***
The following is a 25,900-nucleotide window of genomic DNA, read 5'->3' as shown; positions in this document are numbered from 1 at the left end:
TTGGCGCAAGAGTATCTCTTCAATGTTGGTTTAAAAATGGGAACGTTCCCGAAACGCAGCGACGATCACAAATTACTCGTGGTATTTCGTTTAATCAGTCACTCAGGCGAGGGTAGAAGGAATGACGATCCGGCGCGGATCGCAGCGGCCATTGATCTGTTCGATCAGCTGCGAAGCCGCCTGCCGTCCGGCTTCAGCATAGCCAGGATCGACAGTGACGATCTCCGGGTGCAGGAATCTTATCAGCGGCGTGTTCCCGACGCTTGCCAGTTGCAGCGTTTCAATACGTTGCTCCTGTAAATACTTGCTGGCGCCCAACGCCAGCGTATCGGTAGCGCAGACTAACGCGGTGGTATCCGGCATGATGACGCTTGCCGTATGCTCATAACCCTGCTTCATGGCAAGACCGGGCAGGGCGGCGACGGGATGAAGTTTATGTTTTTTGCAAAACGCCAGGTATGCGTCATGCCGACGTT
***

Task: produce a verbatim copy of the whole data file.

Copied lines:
The following is a 25,900-nucleotide window of genomic DNA, read 5'->3' as shown; positions in this document are numbered from 1 at the left end:
TTGGCGCAAGAGTATCTCTTCAATGTTGGTTTAAAAATGGGAACGTTCCCGAAACGCAGCGACGATCACAAATTACTCGTGGTATTTCGTTTAATCAGTCACTCAGGCGAGGGTAGAAGGAATGACGATCCGGCGCGGATCGCAGCGGCCATTGATCTGTTCGATCAGCTGCGAAGCCGCCTGCCGTCCGGCTTCAGCATAGCCAGGATCGACAGTGACGATCTCCGGGTGCAGGAATCTTATCAGCGGCGTGTTCCCGACGCTTGCCAGTTGCAGCGTTTCAATACGTTGCTCCTGTAAATACTTGCTGGCGCCCAACGCCAGCGTATCGGTAGCGCAGACTAACGCGGTGGTATCCGGCATGATGACGCTTGCCGTATGCTCATAACCCTGCTTCATGGCAAGACCGGGCAGGGCGGCGACGGGATGAAGTTTATGTTTTTTGCAAAACGCCAGGTATGCGTCATGCCGACGTT